It is a funny thing to discuss the Spitzer situation alone, in the company of men. After I weighed in and revealed my excitement about the new opportunities that lie ahead for New York State with a doubly underrepresented person accepting the mantle of leadership, thus spoke the sagacious driver: “But Spitzer was stupid. He could have had women, many of them, and never had problems if he had game.” I was caught off guard with his assertion of Spitzer needing game to avoid the situation he was in. I’m curious as to what some of you may think he meant by Spitzer not having “game.” What is the game that Spitzer needed to have to have avoided his situation?

I also wondered how different our conversation might have been if I had been accompanied by a female colleague. Would the cabby’s disdain for Spitzer’s actions have surfaced in more of a politically correct way, or not at all? Would the cabby have been more judgmental in terms of Spitzer’s morality if a woman had been in on the conversation between us? Why would a woman’s presence have changed the dynamic of a reaction to Spitzer’s infidelity? Lastly, how would American society have treated Hillary different if as a married woman she had purchased the services of a male escort? And let's pretend she didn't owe Bill any payback!

March 5, 2008

Here’s Looking at You Romance!!!

How often do we really ask our self if our interpretation of romance is socially constructed around our gender? When you think about romance what is it that comes to mind? For me it is Humphrey Bogart’s Rick Blane forfeiting the opportunity to escape a dangerous political situation with the love of his life Ilsa Lund in the Academy Award winning Best Picture, Casablanca! What made that moment romantic is somewhat morbid, but none the less, provocatively sexy. Bogart’s Rick tells Bergman’s Ilsa that their love is not meant to be because it stands in the way of them both making a significant contribution to the possibility of a better world. A love that is as deep as theirs could only be ended by some major catastrophe. To watch them both experience the pain of a loss of their one true love— with a recognition that it needed to happen—brought a painful appreciation of their poetically tragic situation. It also makes one ponder the question is love sweeter in our memory when it can’t be fulfilled, or is short-lived? Perhaps more interesting than that question is this one, what would a feminist Ilsa’s reaction be to Rick’s overtures?

What is your definition of romance? How important is romance and sex, romance and love, and/or romance and marriage to one another? .In the Philosophies on Romance, Sex, Love, & Marriage class that I teach at SUNY Plattsburgh, we watch various film clips that accentuate the readings with visual images which frame the four themes we cover in the class. In “Out Of Sight” George Clooney and Jennifer Lopez somewhat mirror Bergman and Bogart’s characters’ extremely romantic, albeit unattainable love. In “Feeling Minnesota” Cameron Diaz and Keanu Reeves buck tradition and serious odds by stealing away together. In “Love Jones” Nia Long and Larenz Tate weather miscommunication and their own insecurities, finally succumbing to the habit of love. In “Bound” two women intimately discover one another and then conspire to rob and exploit the mob to better situate their opportunities. In “About Last Night”—originally titled “Sexual Perversity in Chicago”—Demi Moore and Rob Lowe overcome backbiting friends to arrive in a better space. What all these scenarios have in common is the fact that during all of their journeys they experienced a plethora of romantic moments.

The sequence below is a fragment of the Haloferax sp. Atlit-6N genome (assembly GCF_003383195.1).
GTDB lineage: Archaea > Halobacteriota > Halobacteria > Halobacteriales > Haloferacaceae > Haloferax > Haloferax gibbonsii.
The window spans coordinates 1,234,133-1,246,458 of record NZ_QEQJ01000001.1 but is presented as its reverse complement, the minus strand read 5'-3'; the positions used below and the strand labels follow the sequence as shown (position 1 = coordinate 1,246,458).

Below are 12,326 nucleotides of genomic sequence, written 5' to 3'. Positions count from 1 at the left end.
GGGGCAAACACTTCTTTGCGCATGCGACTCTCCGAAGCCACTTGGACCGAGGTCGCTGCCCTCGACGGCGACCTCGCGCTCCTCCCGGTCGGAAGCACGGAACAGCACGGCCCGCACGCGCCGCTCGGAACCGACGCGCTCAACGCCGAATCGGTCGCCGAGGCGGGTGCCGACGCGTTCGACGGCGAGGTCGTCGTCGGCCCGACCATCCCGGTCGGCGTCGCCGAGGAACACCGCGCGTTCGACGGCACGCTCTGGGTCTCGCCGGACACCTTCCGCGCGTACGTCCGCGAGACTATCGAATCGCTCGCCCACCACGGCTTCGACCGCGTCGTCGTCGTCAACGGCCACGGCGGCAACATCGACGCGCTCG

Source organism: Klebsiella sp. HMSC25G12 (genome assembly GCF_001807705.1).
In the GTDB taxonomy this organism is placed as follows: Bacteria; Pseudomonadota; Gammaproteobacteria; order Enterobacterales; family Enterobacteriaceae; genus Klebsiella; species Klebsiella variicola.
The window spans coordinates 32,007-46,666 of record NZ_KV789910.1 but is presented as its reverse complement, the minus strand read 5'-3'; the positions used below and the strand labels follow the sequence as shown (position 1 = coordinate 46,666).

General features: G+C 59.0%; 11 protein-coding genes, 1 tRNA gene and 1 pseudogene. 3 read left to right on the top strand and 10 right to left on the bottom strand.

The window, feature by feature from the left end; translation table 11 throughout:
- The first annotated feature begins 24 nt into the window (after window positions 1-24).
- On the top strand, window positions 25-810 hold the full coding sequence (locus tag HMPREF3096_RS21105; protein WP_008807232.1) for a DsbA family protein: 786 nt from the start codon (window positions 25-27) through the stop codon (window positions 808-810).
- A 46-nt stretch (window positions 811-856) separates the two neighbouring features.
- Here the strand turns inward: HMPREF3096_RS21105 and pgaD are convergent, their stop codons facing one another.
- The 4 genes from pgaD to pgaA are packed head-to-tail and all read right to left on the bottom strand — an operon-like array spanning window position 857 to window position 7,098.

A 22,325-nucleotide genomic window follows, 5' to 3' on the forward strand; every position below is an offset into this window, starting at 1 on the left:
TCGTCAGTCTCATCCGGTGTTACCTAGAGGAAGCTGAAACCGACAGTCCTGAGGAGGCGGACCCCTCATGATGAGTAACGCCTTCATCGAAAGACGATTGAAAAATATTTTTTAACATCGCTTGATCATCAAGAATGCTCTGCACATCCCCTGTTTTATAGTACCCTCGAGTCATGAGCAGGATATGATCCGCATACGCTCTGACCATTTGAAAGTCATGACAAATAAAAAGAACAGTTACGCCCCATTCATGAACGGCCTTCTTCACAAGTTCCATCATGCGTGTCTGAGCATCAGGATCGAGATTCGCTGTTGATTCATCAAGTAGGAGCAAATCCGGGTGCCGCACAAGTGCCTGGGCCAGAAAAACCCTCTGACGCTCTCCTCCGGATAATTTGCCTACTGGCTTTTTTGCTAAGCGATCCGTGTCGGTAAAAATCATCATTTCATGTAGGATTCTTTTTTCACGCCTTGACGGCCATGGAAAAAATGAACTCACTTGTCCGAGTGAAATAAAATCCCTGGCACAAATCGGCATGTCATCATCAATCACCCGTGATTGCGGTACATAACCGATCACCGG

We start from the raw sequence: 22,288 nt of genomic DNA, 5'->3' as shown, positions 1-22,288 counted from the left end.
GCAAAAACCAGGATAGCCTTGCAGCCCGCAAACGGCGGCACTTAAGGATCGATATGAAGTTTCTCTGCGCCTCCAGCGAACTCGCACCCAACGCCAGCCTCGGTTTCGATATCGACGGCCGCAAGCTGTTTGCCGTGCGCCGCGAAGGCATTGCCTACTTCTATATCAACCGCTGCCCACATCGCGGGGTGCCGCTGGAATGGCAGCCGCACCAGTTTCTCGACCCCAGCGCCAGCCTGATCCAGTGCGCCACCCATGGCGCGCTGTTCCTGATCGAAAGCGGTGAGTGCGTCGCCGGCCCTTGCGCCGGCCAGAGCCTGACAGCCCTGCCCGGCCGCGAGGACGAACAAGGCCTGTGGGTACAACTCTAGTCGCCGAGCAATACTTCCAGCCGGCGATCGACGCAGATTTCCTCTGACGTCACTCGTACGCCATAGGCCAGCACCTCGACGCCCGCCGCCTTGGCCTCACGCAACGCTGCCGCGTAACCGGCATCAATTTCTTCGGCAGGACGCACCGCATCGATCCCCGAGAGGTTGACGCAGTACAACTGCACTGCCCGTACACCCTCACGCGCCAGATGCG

What are the romantic moments that you have experienced or witnessed during your life? What are the films that forever frame the romantic moment? What are the songs that transport you to a romantic place. Does LTD’s “Love Ballad” appear on your list of romantic songs? How about Billy Joel’s “I Love You Just the Way You Are,” Brenda Russell’s “Get Here” or Marvin Gaye’s “Come Get to This?”

Perhaps my notion of romance will vary greatly from a woman’s, an Asian male’s, a differently abled person, a lesbian, an impoverished or wealthy couple, or a person originating from a First People’s (Indigenous) perspective. As an able bodied-heterosexual-petit bourgeoisie-Black-African American male I think provocative conversation with like minded people passionate about their philosophical perspectives is exhilarating if not outright titillating. How is a person that you find visually engaging while she/he is comfortably dropping pearls of wisdom consistently, stealthily and seductively not somehow entering and exiting the realm of sexy?

What is the reality that you originate from and how does your concept of romance differ from the person you just passed? Why don’t you help others visit the panoply of possibilities for considerations of romance by taking the time to paint a picture of romance that shows exactly how different the concept can be to a wide array of people?